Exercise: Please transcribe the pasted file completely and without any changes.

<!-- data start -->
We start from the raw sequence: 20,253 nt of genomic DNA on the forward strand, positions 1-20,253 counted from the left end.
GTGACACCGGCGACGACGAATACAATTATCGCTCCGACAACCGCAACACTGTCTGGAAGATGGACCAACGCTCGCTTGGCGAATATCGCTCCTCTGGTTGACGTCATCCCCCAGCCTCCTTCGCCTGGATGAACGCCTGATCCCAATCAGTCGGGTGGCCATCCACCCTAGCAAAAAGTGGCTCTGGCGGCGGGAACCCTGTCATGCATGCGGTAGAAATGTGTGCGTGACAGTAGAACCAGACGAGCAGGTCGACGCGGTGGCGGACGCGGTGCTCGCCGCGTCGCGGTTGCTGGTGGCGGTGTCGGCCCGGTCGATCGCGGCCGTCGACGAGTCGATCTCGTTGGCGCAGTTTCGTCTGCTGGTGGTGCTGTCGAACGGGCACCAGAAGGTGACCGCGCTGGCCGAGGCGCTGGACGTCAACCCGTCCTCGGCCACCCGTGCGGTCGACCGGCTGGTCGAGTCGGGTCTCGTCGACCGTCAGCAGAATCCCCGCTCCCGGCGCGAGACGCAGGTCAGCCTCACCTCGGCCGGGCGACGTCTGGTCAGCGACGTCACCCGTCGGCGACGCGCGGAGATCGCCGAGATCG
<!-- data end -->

We start from the raw sequence: 20,253 nt of genomic DNA on the forward strand, positions 1-20,253 counted from the left end.
GTGACACCGGCGACGACGAATACAATTATCGCTCCGACAACCGCAACACTGTCTGGAAGATGGACCAACGCTCGCTTGGCGAATATCGCTCCTCTGGTTGACGTCATCCCCCAGCCTCCTTCGCCTGGATGAACGCCTGATCCCAATCAGTCGGGTGGCCATCCACCCTAGCAAAAAGTGGCTCTGGCGGCGGGAACCCTGTCATGCATGCGGTAGAAATGTGTGCGTGACAGTAGAACCAGACGAGCAGGTCGACGCGGTGGCGGACGCGGTGCTCGCCGCGTCGCGGTTGCTGGTGGCGGTGTCGGCCCGGTCGATCGCGGCCGTCGACGAGTCGATCTCGTTGGCGCAGTTTCGTCTGCTGGTGGTGCTGTCGAACGGGCACCAGAAGGTGACCGCGCTGGCCGAGGCGCTGGACGTCAACCCGTCCTCGGCCACCCGTGCGGTCGACCGGCTGGTCGAGTCGGGTCTCGTCGACCGTCAGCAGAATCCCCGCTCCCGGCGCGAGACGCAGGTCAGCCTCACCTCGGCCGGGCGACGTCTGGTCAGCGACGTCACCCGTCGGCGACGCGCGGAGATCGCCGAGATCG